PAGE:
BLE is becoming the wireless protocol of choice for designers developing IoT-based products. Improved range will ensure that any Bluetooth device (such as a speaker, smart lock, lightbulb, etc.) can be connected to flawlessly from anywhere in a house. This is a key step to enabling a true smart home. BLE 5.0 also has the potential to replace power-hungry Wi-Fi to control smart home devices. Improved range will also benefit devices such as smart watches to receive instant notifications from smartphones.

Power (speed benefits)

Higher transfer speeds improve responsiveness. For IoT devices that are typically not data-intensive, higher speed will manifest as lower power consumption and longer operating life. For example, twice the transfer speed reduces transmit / receive time by half. This enables power consumption to be reduce since the device can be put into a low-power mode sooner. In addition, higher transfer speed enables superior support for periodic device software updates. This will be a significant capability for IoT applications.

Connectionless services (broadcast capacity benefits)

The significant increase in the broadcast capacity will make information transmission richer and smarter. Connectionless services such as beacon will be able to transmit more information. For example, beacons will be able to transmit actual content instead of pointing at the content through a URL. This has a potential to redefine the way Bluetooth devices transmit information today by moving towards connectionless IoT instead of Bluetooth paired devices model. This has the potential to make BLE applications like asset-tracking and smart waste management smarter using mesh networks.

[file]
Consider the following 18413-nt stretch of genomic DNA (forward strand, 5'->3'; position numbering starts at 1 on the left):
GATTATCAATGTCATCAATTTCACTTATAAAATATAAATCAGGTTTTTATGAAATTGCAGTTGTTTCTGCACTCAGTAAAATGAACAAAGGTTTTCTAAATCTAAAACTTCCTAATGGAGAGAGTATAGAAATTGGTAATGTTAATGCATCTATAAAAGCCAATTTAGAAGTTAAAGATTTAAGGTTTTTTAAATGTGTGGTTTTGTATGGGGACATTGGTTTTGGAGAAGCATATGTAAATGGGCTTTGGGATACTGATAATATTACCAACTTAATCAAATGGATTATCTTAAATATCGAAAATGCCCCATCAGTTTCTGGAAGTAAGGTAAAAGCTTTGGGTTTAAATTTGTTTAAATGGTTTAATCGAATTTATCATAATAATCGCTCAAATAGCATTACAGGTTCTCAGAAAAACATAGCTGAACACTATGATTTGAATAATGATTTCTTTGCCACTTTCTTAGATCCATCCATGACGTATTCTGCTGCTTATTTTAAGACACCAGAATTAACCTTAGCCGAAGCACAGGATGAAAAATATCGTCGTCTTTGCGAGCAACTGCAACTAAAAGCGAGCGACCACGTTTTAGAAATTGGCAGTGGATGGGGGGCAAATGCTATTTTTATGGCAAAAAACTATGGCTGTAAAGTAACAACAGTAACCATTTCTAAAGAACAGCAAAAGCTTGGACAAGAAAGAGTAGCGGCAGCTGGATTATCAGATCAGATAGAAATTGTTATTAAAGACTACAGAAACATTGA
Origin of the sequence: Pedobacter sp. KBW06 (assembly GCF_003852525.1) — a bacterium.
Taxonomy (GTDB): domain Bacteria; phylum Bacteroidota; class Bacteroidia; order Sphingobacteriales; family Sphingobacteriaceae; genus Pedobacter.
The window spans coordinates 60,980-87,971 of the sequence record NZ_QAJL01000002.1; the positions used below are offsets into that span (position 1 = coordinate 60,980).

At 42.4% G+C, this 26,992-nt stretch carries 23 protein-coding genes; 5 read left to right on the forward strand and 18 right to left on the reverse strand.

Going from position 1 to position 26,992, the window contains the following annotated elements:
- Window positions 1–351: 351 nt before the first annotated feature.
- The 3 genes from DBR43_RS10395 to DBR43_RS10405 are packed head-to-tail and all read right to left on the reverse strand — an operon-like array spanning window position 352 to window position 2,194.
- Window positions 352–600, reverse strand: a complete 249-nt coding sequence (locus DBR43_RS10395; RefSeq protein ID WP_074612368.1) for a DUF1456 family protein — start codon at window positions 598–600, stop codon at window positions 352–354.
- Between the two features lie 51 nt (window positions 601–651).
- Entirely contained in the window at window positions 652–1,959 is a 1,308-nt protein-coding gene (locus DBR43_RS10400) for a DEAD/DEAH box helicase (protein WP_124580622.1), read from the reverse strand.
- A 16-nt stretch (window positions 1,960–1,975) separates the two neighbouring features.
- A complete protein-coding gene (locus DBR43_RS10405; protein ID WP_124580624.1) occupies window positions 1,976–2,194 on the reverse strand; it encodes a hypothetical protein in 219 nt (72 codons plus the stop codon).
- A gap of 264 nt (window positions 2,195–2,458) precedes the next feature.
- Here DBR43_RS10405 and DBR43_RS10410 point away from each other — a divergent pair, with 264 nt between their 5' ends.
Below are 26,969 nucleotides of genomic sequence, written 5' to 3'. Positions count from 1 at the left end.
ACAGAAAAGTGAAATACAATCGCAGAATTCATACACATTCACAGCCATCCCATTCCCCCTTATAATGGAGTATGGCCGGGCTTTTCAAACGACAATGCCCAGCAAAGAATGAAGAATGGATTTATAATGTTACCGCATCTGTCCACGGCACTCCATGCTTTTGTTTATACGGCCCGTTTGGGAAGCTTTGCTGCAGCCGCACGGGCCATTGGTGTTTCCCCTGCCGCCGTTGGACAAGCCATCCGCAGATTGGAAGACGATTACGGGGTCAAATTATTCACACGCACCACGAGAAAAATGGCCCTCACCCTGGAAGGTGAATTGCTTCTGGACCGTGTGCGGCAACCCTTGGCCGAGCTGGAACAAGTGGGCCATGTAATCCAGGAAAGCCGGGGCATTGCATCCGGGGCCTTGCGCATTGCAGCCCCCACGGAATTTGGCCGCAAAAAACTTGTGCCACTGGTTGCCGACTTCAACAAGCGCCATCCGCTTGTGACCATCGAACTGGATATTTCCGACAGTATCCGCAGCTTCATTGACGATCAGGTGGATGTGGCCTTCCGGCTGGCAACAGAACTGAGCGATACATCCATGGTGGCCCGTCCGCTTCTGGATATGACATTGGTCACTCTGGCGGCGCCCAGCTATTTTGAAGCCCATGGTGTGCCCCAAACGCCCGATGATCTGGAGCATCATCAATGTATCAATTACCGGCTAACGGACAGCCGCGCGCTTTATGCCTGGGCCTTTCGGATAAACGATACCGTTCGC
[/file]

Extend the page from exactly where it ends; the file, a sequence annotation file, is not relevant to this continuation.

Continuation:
Smart touch interface

As discussed in part one, IoT devices span across consumer, industrial, and business applications. All these applications can benefit from a sleek user interface, with product-differentiating features such as a touch display, buttons/sliders and proximity sensing. For the best user experience, touch displays may also need to be able to support gesture recognition, water resistance, wrist detection, and gloved touch. Each of these features can be implemented using capacitive sensing technology in a manner that maintains low power consumption. Touch sensing can also help optimize power consumption, such as using proximity to sensing to detect when a user approaches the device to use it. Integrating capacitive sensing in the MCU eliminates the need for a separate dedicated sensing device. Integration also improves power efficiency, performance and cost (Figure 2).

[Figure 2 | PSoC 6 integrated with BLE connectivity and capacitive touch sensing]